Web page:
Archive for Saturday, September 15, 2012

City to use effluent water for irrigation

Paul Kaldahl, a horticulturist with the city landscaping department, prepares to water a thirsty tree in this July file photo. The city will soon use effluent water for irrigation.

Paul Kaldahl, a horticulturist with the city landscaping department, prepares to water a thirsty tree in this July file photo. The city will soon use effluent water for irrigation.

September 15, 2012


The Lawrence Parks and Recreation Department has trucked more than 1 million gallons of potable water to saplings, grass and flowers in medians, roundabouts and the like throughout the city this summer.

“We have four trucks hauling 1,000 gallons of water each,” said Mark Hecker, the department’s assistant director. “They probably fill up four or five times a day, depending on the weather.”

Soon those trucks will pull up next to the wastewater treatment facility in east Lawrence instead of a fire hydrant. There, the trucks’ tanks will be filled with effluent, or treated, wastewater instead of potable water.

The Kansas Department of Health and the Environment recently approved a plan developed jointly by city’s parks and utilities departments to integrate effluent water from the wastewater treatment facility into the city’s irrigation plan, said Jeanette Klamm, the city’s utilities program manager.

“This is something we’ve had on the shelf for years,” Klamm said. “The drought this summer has spurred us into action and allowed us to get this approved pretty quickly.”

Lawrence isn’t the only city recycling wastewater. Wichita pumps effluent water from Cowskin Creek Water Quality Reclamation Facility to recreational ponds used for fishing and boating. And many Kansas towns have been pumping their effluent water to golf courses for years. In much drier San Antonio, Texas, recycled water is used to augment the flow of the San Antonio River so tourists along the famous River Walk aren’t moseying along a dry creek bed.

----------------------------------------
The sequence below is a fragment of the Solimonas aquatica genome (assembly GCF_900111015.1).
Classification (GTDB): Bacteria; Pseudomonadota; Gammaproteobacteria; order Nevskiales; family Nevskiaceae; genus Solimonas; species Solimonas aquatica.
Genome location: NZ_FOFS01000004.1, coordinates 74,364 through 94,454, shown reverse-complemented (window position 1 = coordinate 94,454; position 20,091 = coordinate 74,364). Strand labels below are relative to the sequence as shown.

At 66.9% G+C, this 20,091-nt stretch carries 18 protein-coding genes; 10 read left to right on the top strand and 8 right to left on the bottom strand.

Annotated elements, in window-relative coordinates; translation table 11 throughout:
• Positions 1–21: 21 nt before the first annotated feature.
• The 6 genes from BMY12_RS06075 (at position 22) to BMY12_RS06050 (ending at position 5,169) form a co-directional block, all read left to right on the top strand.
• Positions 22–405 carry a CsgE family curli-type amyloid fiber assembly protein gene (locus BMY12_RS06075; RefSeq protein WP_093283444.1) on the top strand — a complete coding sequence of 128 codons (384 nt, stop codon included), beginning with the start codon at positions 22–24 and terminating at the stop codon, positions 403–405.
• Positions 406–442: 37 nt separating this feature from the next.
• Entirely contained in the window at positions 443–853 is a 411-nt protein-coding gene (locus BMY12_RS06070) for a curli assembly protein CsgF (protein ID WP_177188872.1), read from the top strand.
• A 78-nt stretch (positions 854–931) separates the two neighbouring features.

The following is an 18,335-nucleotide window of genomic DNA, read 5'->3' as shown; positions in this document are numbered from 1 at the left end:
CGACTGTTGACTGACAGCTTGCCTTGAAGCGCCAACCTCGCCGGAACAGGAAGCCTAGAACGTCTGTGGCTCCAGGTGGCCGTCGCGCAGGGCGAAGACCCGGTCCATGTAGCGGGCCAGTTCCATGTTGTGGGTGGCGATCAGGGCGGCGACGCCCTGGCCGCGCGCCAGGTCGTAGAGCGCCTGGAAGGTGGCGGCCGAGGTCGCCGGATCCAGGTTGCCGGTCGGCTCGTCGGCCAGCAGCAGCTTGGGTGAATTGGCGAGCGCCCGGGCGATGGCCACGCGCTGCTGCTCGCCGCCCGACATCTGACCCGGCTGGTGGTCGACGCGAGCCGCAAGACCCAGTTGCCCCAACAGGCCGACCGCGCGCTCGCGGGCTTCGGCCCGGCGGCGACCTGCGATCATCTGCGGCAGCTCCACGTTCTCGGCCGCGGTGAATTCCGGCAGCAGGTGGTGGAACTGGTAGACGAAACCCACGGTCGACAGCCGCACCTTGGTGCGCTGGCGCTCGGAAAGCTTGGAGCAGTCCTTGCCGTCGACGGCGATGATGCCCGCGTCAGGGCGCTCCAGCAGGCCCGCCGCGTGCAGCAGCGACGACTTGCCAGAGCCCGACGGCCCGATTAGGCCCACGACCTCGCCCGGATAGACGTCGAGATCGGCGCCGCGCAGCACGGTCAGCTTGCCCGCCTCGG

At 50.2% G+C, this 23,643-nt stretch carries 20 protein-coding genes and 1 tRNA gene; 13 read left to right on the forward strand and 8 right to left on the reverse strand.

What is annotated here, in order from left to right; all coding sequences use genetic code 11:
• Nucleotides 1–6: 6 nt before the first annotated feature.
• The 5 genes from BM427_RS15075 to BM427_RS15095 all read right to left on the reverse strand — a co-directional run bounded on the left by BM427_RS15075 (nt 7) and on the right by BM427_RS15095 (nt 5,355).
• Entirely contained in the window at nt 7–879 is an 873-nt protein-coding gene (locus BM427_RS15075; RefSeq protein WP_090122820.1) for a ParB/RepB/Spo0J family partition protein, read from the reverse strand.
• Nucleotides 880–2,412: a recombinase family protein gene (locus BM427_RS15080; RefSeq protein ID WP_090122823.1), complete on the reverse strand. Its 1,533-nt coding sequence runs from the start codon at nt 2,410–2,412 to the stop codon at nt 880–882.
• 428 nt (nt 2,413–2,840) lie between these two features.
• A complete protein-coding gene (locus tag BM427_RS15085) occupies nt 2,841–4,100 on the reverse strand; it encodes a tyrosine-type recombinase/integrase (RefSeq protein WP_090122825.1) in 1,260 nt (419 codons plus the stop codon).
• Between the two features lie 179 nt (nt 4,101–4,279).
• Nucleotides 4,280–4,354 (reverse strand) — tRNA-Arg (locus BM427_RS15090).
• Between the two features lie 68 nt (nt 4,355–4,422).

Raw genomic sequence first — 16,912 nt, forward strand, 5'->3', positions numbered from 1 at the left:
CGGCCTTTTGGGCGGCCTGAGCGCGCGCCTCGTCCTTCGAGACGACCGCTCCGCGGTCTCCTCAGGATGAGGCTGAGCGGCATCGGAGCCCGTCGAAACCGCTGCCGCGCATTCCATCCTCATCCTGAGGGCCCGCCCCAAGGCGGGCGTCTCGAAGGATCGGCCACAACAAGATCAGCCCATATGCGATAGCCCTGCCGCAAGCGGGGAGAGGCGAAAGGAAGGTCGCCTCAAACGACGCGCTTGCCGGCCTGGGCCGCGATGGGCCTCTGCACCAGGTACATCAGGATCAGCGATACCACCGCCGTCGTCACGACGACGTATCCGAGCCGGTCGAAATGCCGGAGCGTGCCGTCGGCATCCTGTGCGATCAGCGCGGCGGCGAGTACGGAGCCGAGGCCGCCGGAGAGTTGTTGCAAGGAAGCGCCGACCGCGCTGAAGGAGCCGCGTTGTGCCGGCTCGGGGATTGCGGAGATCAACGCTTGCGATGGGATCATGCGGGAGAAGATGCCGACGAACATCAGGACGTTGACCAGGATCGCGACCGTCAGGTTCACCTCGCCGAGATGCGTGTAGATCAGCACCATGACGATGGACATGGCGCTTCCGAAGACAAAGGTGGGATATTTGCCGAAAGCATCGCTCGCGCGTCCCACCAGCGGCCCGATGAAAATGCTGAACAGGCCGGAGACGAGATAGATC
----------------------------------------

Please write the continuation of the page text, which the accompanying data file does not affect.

In the final stages of treatment before pumping it back into the Kansas River, wastewater is infused with sodium bisulfate to soften the effects of an earlier chlorine treatment.

On a characteristically sweltering summer day in late August, Klamm stood next to a spitting, churning, compartmented pool of water being treated with sodium bisulfate. The water looked brackish, similar to the water in the Kaw flowing to her north beyond a line of trees. Klamm pointed to a small PVC pipe pouring a steady stream of crystal clear water into the mix.

“This water is constantly sampled to make sure it meets certain requirements before we pump it into the Kaw,” Klamm said. “That pipe is putting the sampled water back in the mix. See how clear it is? If I hold up a glass of tap water and a glass of this effluent, you wouldn’t be able to tell the difference — not even smell.”

Human contact with effluent water isn’t harmful, though ingestion is discouraged. For plants, however, it packs a little punch that could be useful.

“There’s a little nitrogen in there — not very much because it has to be pumped back into the Kaw, but what’s in there should actually be good for the plants and trees,” Klamm said.

The wastewater facility, which sits on a lush knoll in east Lawrence, has been using effluent water in its own sprinklers for more than a decade. Other sprinkler systems throughout the city are plugged into the potable water system.